Michael Shaw has been conscientiously restructuring BagNewsNotes over the past six months or so. Here’s how he describes the rebranded Bag:

• An almost hypnotizing archive featuring hundreds of ways to sort through our over 3000 image posts.

• A dedicated photojournalism section, BagNewsOriginals, steered by long-time BNN contributor, Alan Chin with a powerful lineup showcasing BAG’s distinguished contributor, Nina Berman, fresh off her Whitney Biennial success; World Press and Pulitzer Prize winner Tony Suau on the economy; and much, much more.

• A Salon section managed by the talented photographer and multimedia producer, Sandra Roa, formerly of the NYT Lens Blog, mixing audio slideshows and live chats, all focusing on key images of the day. We kick off on Wednesday with an audio slide show featuring Ashley Gilbertson’s look at the bedroom shrines of fallen US soldiers.

•  Our mainstay news image analysis by BAG publisher Michael Shaw, with new contributors, including: acclaimed photojournalist Chris Hondros conducting exclusive interviews; leading visual academics Bob Hariman and John Lucaites deconstructing visual culture; and former White House photographer, Stephen Ferry, on media’s pictorial stereotyping of the third world.

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The Bag is all about demystifying (political) imagery and helping people along with visual literacy. Yes, audiences are more savvy, more sophisticated, but there is still a distance to go.

The Bag is the most persistent contributor to this ongoing analysis. The importance of the Bag’s ever critical eye cannot be underestimated in a world that sinks deeper into the swell of images every day.

The new look by designer Naz Hamid of Weightshift is super navigable and I think it is funny (humorous) that the Bag has made use of the same font used by the New York Times’ arts and media blogs.

The font choice is a cheeky nod to the subtle echoes of form and type that run through our daily visual experiences! It’s as if the Bag is testing its own hypothesis from within the permanent elements of its own visual architecture. That, and it doesn’t hurt to have subliminal associations with the Grey Lady!

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MY CONTRIBUTION?

Last year, Shaw contacted me and at the same time as describing Bag’s sweeping changes asked me if I’d come on-board as a contributor.

Writings on US prisons here on Prison Photography will be cross-posted to the Bag in order to bring images and issues of America’s prison industrial complex to a wider audience.

I’ve a got a couple of posts coming up this week so stay alert for those and for all that the Bag offers consequently.

A29

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Why?

There have been two prevailing attitudes toward the proposed conference/symposium dealing with issues of race and diversity in photography:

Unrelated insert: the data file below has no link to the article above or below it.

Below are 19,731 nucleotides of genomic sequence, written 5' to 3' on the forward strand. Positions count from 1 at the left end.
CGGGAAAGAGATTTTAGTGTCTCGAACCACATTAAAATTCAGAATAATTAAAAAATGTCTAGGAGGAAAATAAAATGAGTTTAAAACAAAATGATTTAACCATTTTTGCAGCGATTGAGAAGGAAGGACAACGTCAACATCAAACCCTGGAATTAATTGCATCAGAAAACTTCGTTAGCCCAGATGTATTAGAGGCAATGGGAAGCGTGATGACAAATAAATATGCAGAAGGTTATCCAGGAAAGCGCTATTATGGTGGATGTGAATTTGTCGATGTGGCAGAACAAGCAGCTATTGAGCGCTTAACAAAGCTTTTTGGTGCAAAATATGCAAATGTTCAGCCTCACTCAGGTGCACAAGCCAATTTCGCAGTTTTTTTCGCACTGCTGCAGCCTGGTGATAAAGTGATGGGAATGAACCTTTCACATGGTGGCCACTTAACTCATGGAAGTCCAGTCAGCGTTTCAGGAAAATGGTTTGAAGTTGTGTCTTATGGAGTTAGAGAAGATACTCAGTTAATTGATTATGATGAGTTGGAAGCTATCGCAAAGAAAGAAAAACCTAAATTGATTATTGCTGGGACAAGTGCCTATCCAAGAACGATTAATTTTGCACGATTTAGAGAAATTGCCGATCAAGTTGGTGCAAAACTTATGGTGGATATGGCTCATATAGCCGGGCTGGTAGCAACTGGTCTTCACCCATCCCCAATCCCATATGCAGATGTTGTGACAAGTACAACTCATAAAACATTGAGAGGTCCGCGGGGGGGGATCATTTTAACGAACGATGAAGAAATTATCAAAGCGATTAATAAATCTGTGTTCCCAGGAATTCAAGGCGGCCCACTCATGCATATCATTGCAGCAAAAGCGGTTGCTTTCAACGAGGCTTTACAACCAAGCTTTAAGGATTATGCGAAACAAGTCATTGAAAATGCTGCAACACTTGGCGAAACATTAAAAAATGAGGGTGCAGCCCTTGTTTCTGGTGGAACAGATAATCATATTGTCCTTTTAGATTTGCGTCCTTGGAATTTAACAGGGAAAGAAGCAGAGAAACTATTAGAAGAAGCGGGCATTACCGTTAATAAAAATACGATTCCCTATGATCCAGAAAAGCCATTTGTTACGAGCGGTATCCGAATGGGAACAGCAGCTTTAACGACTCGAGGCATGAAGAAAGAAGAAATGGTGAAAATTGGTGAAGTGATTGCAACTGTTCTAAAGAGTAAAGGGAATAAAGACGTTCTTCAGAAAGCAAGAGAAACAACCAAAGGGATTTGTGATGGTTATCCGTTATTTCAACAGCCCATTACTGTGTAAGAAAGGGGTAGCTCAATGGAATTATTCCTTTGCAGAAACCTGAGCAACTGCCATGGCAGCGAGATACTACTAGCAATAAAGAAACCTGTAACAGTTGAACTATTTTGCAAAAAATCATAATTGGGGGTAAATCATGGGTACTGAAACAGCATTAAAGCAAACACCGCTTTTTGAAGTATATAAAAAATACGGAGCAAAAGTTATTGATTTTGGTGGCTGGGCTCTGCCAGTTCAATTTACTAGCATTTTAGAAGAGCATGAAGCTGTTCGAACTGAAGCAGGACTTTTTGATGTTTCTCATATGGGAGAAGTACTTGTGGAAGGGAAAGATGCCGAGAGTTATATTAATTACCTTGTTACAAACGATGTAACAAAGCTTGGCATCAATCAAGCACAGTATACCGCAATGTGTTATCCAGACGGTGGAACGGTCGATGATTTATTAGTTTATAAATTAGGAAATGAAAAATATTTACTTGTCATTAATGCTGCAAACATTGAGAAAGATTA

a) That it is absolutely necessary & b) It is a terrifying prospect.

The first point speaks for itself, and the second point becomes clear when one considers the kerfuffles, misunderstanding and (dare I say it) vitriol that has accompanied much online discussion.

I have been in contact with some, but by no means all, people who could contribute to an extended dialogue. These include Amy Stein, Ben Chesterton, Colin Pantall, Daniel Cuthbert, Daryl Lang, Jean-Sebastien Boncy, Joerg Colberg, John Edwin Mason, Mark Page, Matt Lutton, Michael Shaw, M. Scott Brauer, Nathalie Belayche, Qiana Mestrich and Stan Banos. They have been very generous in response.

Originally, I suggested mixing things up by means of an in-person meet. This was intended to directly address the inadequacies of online discussion. However, when Qiana Mestrich of Dodge & Burn alerted us to SPE‘s conference in March, 2010: “Facing Diversity: Leveling the Playing Field in the Photographic Arts” it was clear that we may just end up replicating (on a smaller scale) SPE’s efforts.

The early feeling was that to piggyback on the back of an existing photography festival could leverage most involvement and impact. Boncy has had good feedback from Houston Fotofest and Lang believes that PDN would want to collaborate and lend a hand for an event at New York Photo Festival. These are very, very encouraging early signs.

In terms of organisation, these prospects are a far cry from the normal activities bloggers. Bearing in mind that this idea was conceived to challenge the tried and tired modes of photography blog discourse, it is difficult to conceive of good reasons to forsake our collective blogging strengths (wide-reaching audiences, maximum engagement, a breadth of coverage and investigation and first rate methods).

We haven’t abandoned a desire for a face-to-face meet and indeed we’ll continue to lobby established photography festivals and industry expos for the inclusion of extended discussions about race and diversity.

But, we are aware of our strengths. Simply put; a focused and concerted online effort will impact and forward dialogue more than a bunch of bloggers gathering in a single room could.

Early plans

This will be an Online Symposium. I would like see a concerted effort among photobloggers: I offer an open invitation to all those who wish to get involved.

The online symposium will look something like this:

– Occurring mid/late spring 2010
– A one week long, coordinated series of photo-features, interviews, op-eds, inquiries and articles.
– All written works will aim to compliment and build upon one another, not repeat or needlessly criticise.
– All written works will be subject to peer-review (a grand term for “read by another blogger”) prior to publication.
– It will incorporate the widest mix of experiences in the industry as possible. Discussion may vary from academic speculations on representations to the everyday experience of the working photographer.

Aims

– To communicate the wide experiences, attitudes, facts and myths in photography as they relate to race and diversity.
– To achieve respect and understanding among photographers, contributors and readers.
– To test the reach and strength of blog-networks as they relate to photography.
– To be progressive instead of reactive in our tone and objectives.
– To leave a legacy and record of this community action that will be of use and reference for continued learning.

What Should You D0?

– Please think seriously about your experience and knowledge and if you’d like to share that as part of this community project.
– Spread the word. If you don’t wish to get involved, perhaps you know someone who would have a valuable contribution?
– Share your ideas, initially through comments below, or directly with me [prisonphotography at gmail point com] and later on a devoted website.

Thanks! Please don’t hesitate to be in touch/throw ideas about. The projects’ outcomes depend on the quality and commitment of your input.